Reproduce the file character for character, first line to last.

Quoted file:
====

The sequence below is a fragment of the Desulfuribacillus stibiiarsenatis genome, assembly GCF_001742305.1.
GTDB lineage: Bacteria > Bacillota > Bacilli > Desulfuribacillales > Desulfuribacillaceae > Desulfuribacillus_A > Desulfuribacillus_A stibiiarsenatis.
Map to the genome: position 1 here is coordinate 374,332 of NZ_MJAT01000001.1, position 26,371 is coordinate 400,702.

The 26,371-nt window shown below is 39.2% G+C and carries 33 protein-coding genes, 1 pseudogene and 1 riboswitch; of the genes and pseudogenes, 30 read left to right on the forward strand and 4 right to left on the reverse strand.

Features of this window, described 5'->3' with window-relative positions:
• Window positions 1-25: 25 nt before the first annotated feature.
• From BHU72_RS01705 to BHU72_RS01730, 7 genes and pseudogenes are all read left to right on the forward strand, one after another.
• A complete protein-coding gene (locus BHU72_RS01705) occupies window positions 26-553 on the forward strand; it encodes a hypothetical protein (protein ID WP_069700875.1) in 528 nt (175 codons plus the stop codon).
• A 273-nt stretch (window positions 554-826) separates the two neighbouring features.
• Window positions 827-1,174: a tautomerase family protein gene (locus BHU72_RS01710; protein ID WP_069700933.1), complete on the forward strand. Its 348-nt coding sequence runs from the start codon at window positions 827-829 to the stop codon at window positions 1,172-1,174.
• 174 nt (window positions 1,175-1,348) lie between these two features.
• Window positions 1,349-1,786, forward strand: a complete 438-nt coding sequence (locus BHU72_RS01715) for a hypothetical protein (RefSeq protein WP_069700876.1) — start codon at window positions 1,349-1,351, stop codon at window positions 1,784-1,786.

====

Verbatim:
The sequence below is a fragment of the Desulfuribacillus stibiiarsenatis genome, assembly GCF_001742305.1.
GTDB lineage: Bacteria > Bacillota > Bacilli > Desulfuribacillales > Desulfuribacillaceae > Desulfuribacillus_A > Desulfuribacillus_A stibiiarsenatis.
Map to the genome: position 1 here is coordinate 374,332 of NZ_MJAT01000001.1, position 26,371 is coordinate 400,702.

The 26,371-nt window shown below is 39.2% G+C and carries 33 protein-coding genes, 1 pseudogene and 1 riboswitch; of the genes and pseudogenes, 30 read left to right on the forward strand and 4 right to left on the reverse strand.

Features of this window, described 5'->3' with window-relative positions:
• Window positions 1-25: 25 nt before the first annotated feature.
• From BHU72_RS01705 to BHU72_RS01730, 7 genes and pseudogenes are all read left to right on the forward strand, one after another.
• A complete protein-coding gene (locus BHU72_RS01705) occupies window positions 26-553 on the forward strand; it encodes a hypothetical protein (protein ID WP_069700875.1) in 528 nt (175 codons plus the stop codon).
• A 273-nt stretch (window positions 554-826) separates the two neighbouring features.
• Window positions 827-1,174: a tautomerase family protein gene (locus BHU72_RS01710; protein ID WP_069700933.1), complete on the forward strand. Its 348-nt coding sequence runs from the start codon at window positions 827-829 to the stop codon at window positions 1,172-1,174.
• 174 nt (window positions 1,175-1,348) lie between these two features.
• Window positions 1,349-1,786, forward strand: a complete 438-nt coding sequence (locus BHU72_RS01715) for a hypothetical protein (RefSeq protein WP_069700876.1) — start codon at window positions 1,349-1,351, stop codon at window positions 1,784-1,786.